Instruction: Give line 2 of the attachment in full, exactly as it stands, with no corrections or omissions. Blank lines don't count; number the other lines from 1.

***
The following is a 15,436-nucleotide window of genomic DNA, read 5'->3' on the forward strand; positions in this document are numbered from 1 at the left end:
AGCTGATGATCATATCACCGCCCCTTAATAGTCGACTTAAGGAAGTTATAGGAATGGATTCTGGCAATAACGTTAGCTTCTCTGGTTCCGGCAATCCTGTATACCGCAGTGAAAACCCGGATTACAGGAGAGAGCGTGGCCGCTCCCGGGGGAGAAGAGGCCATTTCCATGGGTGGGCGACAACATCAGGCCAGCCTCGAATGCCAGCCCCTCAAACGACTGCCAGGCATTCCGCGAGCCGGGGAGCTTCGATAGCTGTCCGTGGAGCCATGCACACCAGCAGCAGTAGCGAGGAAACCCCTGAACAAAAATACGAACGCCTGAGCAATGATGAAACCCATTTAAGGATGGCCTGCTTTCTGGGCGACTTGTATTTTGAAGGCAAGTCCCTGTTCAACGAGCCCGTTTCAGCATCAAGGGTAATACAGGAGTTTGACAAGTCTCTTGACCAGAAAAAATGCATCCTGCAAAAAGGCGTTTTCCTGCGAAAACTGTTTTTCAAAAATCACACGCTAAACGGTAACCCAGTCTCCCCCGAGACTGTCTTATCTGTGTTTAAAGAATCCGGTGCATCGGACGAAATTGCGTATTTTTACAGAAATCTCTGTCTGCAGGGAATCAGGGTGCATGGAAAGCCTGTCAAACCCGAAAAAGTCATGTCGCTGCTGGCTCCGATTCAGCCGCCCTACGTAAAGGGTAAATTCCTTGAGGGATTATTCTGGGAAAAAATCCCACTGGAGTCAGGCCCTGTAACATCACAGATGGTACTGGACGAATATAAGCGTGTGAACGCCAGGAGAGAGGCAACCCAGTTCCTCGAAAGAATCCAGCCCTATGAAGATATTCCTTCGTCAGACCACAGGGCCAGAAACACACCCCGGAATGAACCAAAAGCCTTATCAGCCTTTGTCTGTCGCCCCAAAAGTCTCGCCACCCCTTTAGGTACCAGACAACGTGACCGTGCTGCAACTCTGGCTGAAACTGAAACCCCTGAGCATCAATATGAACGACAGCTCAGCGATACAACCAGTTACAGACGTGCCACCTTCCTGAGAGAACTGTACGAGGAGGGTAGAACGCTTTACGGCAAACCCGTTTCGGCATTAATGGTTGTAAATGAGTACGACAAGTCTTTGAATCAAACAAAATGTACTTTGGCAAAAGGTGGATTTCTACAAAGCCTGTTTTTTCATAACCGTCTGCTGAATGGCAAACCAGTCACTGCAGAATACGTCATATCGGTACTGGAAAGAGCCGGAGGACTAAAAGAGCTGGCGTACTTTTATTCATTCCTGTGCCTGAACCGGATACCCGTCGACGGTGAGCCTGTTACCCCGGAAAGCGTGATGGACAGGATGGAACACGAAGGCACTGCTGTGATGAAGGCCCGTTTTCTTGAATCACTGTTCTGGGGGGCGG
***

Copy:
AGCTGATGATCATATCACCGCCCCTTAATAGTCGACTTAAGGAAGTTATAGGAATGGATTCTGGCAATAACGTTAGCTTCTCTGGTTCCGGCAATCCTGTATACCGCAGTGAAAACCCGGATTACAGGAGAGAGCGTGGCCGCTCCCGGGGGAGAAGAGGCCATTTCCATGGGTGGGCGACAACATCAGGCCAGCCTCGAATGCCAGCCCCTCAAACGACTGCCAGGCATTCCGCGAGCCGGGGAGCTTCGATAGCTGTCCGTGGAGCCATGCACACCAGCAGCAGTAGCGAGGAAACCCCTGAACAAAAATACGAACGCCTGAGCAATGATGAAACCCATTTAAGGATGGCCTGCTTTCTGGGCGACTTGTATTTTGAAGGCAAGTCCCTGTTCAACGAGCCCGTTTCAGCATCAAGGGTAATACAGGAGTTTGACAAGTCTCTTGACCAGAAAAAATGCATCCTGCAAAAAGGCGTTTTCCTGCGAAAACTGTTTTTCAAAAATCACACGCTAAACGGTAACCCAGTCTCCCCCGAGACTGTCTTATCTGTGTTTAAAGAATCCGGTGCATCGGACGAAATTGCGTATTTTTACAGAAATCTCTGTCTGCAGGGAATCAGGGTGCATGGAAAGCCTGTCAAACCCGAAAAAGTCATGTCGCTGCTGGCTCCGATTCAGCCGCCCTACGTAAAGGGTAAATTCCTTGAGGGATTATTCTGGGAAAAAATCCCACTGGAGTCAGGCCCTGTAACATCACAGATGGTACTGGACGAATATAAGCGTGTGAACGCCAGGAGAGAGGCAACCCAGTTCCTCGAAAGAATCCAGCCCTATGAAGATATTCCTTCGTCAGACCACAGGGCCAGAAACACACCCCGGAATGAACCAAAAGCCTTATCAGCCTTTGTCTGTCGCCCCAAAAGTCTCGCCACCCCTTTAGGTACCAGACAACGTGACCGTGCTGCAACTCTGGCTGAAACTGAAACCCCTGAGCATCAATATGAACGACAGCTCAGCGATACAACCAGTTACAGACGTGCCACCTTCCTGAGAGAACTGTACGAGGAGGGTAGAACGCTTTACGGCAAACCCGTTTCGGCATTAATGGTTGTAAATGAGTACGACAAGTCTTTGAATCAAACAAAATGTACTTTGGCAAAAGGTGGATTTCTACAAAGCCTGTTTTTTCATAACCGTCTGCTGAATGGCAAACCAGTCACTGCAGAATACGTCATATCGGTACTGGAAAGAGCCGGAGGACTAAAAGAGCTGGCGTACTTTTATTCATTCCTGTGCCTGAACCGGATACCCGTCGACGGTGAGCCTGTTACCCCGGAAAGCGTGATGGACAGGATGGAACACGAAGGCACTGCTGTGATGAAGGCCCGTTTTCTTGAATCACTGTTCTGGGGGGCGG